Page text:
Founded in 1970, Pivot Ministries is a residential treatment program located in Bridgeport and Norwalk, CT. The Pivot process is faith-based. We are a nonprofit agency with four decades of successful experience assisting men challenged by alcohol and substance abuse. Pivot’s mission is to treat drug and alcohol addiction as a spiritual problem and return the men to their families usefully whole.
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Pivot Ministries serves approximately 250 men per year. The Ministry reaches men throughout the Northeast and beyond. Pivot Ministries is an integrated service delivery system, which includes three phases of living (Crisis, Stabilization and Transitional).
Helping men with alcohol and substance addictions requires a combination of services. Pivot addresses both immediate physical needs (such as shelter, food) and long-term stability (through counseling, healthcare assistance and job skills training). The core of Pivot’s programming however is treatment of addiction as a spiritual problem. Pivot is known as a safe place, a sanctuary for men in trouble. Through acceptance, discipline and structure, men gain the emotional and spiritual confidence to meet the challenges of life without depending on drugs and/or alcohol.Pivot runs a very structured program whereby each participant is expected to follow a rigorous schedule of daily activities, which includes: personal counseling, a bible based curriculum of study, life skills training, educational tutoring, AA meetings and chore duties. Each resident is assigned a pastoral counselor with whom they meet six sessions per month.
At Pivot, our programs are designed to focus on recovery and on prevention. In over four decades of providing critically needed services, Pivot has developed a sustainable model based on past success. Our programs serve social justice by providing aid to men who often fall through the public safety net. Providing shelter is critical. The Connecticut Department of Mental Health and Addiction Services (DMHAS) calls safe housing for its consumers “severely limited in all regions and communities across the state” and “the greatest barrier to treatment and ongoing recovery from mental illness” in most Connecticut regions. This shortage is a systemic weakness. DMHAS says that “supportive and transitional housing” have “the greatest potential to move persons into recovery.” One of Pivot’s current priorities is to access funding which can help us address the critical issue of housing. We have a formula that achieves results. Our vision is to expand the capacity of the Pivot program in order to assist a larger population of struggling men. We would like to be in a position to offer selected access to soon to be released incarcerated men. We are mindful of the fact that our program succeeds best for those who want it, not simply for those who need it.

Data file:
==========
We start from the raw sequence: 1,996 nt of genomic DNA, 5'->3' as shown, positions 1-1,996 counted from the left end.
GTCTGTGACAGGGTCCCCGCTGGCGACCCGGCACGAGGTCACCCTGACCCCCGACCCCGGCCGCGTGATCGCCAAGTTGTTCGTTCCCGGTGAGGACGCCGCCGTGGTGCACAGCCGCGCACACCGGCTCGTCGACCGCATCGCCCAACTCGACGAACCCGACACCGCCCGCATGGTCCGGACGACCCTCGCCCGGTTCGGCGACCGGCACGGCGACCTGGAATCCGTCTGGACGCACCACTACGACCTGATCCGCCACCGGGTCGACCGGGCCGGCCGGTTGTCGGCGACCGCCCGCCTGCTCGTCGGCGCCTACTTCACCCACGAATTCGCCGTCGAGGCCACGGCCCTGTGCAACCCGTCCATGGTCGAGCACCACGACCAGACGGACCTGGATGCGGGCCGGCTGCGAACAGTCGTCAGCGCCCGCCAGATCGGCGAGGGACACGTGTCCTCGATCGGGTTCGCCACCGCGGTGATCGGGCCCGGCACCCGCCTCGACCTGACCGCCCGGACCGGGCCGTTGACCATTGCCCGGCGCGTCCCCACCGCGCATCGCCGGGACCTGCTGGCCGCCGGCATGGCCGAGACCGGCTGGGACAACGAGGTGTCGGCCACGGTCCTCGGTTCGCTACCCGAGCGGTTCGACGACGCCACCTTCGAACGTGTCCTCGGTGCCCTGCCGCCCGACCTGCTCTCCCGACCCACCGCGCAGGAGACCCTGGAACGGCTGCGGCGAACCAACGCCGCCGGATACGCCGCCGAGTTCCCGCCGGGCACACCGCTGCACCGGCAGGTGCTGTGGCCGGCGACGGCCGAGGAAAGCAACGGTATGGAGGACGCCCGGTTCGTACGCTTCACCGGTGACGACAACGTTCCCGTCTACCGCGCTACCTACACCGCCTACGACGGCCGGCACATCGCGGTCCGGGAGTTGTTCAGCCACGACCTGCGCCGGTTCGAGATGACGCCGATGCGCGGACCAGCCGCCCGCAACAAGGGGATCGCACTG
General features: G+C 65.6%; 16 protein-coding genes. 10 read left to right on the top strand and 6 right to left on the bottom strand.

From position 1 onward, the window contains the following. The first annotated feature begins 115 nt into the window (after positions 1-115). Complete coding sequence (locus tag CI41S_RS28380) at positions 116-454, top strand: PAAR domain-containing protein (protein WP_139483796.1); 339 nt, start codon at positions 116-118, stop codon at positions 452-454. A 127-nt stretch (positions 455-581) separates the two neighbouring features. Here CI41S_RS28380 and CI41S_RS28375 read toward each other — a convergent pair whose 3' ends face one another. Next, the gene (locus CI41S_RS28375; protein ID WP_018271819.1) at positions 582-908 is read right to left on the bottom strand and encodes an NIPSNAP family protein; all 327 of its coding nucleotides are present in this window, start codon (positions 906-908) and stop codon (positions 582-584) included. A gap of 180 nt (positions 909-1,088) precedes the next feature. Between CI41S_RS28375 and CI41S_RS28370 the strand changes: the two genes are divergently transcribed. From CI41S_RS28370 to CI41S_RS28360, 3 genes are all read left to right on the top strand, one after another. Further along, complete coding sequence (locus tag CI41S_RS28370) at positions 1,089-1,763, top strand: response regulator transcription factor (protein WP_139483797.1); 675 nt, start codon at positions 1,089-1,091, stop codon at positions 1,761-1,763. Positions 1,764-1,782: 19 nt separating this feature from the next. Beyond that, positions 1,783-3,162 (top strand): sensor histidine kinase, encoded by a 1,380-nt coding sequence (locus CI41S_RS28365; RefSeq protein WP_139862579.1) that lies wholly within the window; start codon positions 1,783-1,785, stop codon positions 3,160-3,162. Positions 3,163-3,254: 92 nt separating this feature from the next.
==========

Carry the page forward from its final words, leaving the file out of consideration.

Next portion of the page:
Like any faith-based organization conducting re-entry and/or substance abuse treatment programs, we know how difficult it is train, employ and retain employment for individuals who face the barriers and stigma of incarceration and/or substance abuse. Pivot has therefore designed innovative employment skills initiatives, such as our Pivot Green job-training program for agriculture, horticulture and other green businesses. Pivot also has active partnerships with the Department of Mental Health and Addiction Services, The WorkPlace and participates in the Bridgeport Re-Entry Roundtable, the Bridgeport Continuum of Care and other structured initiatives. Additionally, Pivot has partnership with various ministries, including Refocus Outreach Ministries, Bridgeport Rescue Mission, Teen Challenge USA, and Family ReEntry. We also seek to generate additional funding to help us broaden our job training and educational programs (GED tutoring).
One vitally important part of any recovery process is health. In addition to guiding the men to develop spiritually, Pivot also holds regular dietary classes from a nutritionist and consultation with a registered nurse. Finally, as part of an overall wellness program, we provide a regular exercise/fitness program for the men. Regular attendance at the Bridgeport Community YMCA is part of Pivot programing.
Our ideal objective is to build future leaders. The executive staff at Pivot consists entirely of men who have graduated from the program. They serve as models of example to the students in the program. If we can successfully bring our proven model to a broader audience we can effect change within homes and in the community at large.